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I have bivariate normal prior distribution over $[x_1 x_2]$:

$$ \begin{bmatrix}x_1 \\ x_2 \end{bmatrix} \sim N\left(\begin{bmatrix} \mu_1 \\ \mu_2 \end{bmatrix}, \Sigma\right),$$ and conditional distribution $y|x_1, x_2$: $$ y | x_1, x_2 \sim N(x_1+x_2,\sigma^2).$$

I want to derive the reverse conditional distribution $x_1, x_2 | y$ as $\sigma \rightarrow 0$, ie when we have deterministic $y=x_1+x_2$. In other words, I want to write the conditional distribution as a function of $\sigma$, and then show that it converges to the standard result at $\sigma=0$. Is it possible to show that this function converges?

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  • $\begingroup$ When $\sigma=0$, $y=x_1+x_2$ hence, conditionally on $y$, the random variables $x_1$ and $x_2$ are both conditionally normaly distributed with means $\nu_1y$ and $\nu_2y$ and variances $\tau_1^2$ and $\tau_2^2$. The computation of the $\nu$ and $\tau$ values is standard, is this your question? $\endgroup$ – Did Oct 28 '16 at 14:40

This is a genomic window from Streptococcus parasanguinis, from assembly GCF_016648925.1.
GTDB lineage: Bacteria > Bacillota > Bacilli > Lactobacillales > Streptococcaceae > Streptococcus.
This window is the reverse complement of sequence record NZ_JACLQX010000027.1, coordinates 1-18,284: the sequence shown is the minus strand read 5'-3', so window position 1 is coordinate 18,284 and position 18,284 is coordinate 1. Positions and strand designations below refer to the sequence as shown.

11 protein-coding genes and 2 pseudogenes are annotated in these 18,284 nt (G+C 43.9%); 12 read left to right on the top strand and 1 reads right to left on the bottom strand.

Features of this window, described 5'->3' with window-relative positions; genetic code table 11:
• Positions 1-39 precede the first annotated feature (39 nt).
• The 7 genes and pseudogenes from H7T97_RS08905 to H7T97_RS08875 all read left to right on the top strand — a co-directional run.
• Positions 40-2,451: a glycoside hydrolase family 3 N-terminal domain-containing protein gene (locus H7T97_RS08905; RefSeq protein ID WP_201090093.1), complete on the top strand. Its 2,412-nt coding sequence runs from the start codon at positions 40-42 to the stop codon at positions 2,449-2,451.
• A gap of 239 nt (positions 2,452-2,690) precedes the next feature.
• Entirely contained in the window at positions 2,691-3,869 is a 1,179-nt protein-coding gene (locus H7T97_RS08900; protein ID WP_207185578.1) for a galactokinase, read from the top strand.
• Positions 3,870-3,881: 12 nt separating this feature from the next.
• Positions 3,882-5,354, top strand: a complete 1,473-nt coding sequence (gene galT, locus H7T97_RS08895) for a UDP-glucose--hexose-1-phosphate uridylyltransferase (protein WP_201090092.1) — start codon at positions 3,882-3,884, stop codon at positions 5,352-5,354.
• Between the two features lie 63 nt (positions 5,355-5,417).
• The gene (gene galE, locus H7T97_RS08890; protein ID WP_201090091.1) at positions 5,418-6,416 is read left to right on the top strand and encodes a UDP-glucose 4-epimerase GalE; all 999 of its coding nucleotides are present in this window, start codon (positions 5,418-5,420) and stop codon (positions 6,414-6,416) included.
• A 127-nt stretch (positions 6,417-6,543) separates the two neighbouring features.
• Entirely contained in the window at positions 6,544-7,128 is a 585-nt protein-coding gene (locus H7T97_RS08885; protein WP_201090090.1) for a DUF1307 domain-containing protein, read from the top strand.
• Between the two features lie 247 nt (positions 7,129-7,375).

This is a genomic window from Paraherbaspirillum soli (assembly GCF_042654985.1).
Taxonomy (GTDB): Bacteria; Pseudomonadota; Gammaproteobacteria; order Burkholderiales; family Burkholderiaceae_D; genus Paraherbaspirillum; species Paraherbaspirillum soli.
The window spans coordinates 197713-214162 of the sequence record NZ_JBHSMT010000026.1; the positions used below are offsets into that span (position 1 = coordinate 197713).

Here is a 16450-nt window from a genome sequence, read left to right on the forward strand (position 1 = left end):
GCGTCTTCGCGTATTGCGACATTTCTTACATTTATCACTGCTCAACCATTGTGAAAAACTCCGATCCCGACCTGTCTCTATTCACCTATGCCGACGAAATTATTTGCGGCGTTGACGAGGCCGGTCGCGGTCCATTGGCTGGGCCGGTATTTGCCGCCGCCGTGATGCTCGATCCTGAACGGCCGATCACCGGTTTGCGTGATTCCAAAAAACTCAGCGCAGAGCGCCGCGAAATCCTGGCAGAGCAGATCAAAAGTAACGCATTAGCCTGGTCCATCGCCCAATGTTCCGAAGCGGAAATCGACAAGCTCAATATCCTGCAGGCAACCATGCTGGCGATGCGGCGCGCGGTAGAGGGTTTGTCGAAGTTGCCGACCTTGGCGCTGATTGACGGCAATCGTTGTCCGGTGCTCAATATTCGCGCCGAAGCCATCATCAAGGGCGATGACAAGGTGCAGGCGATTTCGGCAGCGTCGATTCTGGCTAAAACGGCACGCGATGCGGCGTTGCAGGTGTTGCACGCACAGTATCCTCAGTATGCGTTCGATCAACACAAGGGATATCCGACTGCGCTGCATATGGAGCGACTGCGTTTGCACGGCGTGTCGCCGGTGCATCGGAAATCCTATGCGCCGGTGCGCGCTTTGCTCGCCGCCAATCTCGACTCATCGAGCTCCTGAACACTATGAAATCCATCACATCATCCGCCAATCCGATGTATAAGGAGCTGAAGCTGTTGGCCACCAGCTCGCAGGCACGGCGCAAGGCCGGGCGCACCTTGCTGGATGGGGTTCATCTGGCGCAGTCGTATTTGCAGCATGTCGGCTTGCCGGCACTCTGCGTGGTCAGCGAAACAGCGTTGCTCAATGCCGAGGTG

• $\begingroup$ I'll rephrase the question. I'm really trying to write the conditional distribution as a function of $\sigma$, and then show that it converges to the standard result. $\endgroup$ – Betterthan Kwora Oct 28 '16 at 15:18
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    $\begingroup$ The joint distribution of $(x_1,x_2,y)$ is known hence there is no problem in applying the standard procedure. The result will depend continuously on the parameter $\sigma^2$. $\endgroup$ – Did Oct 28 '16 at 18:13

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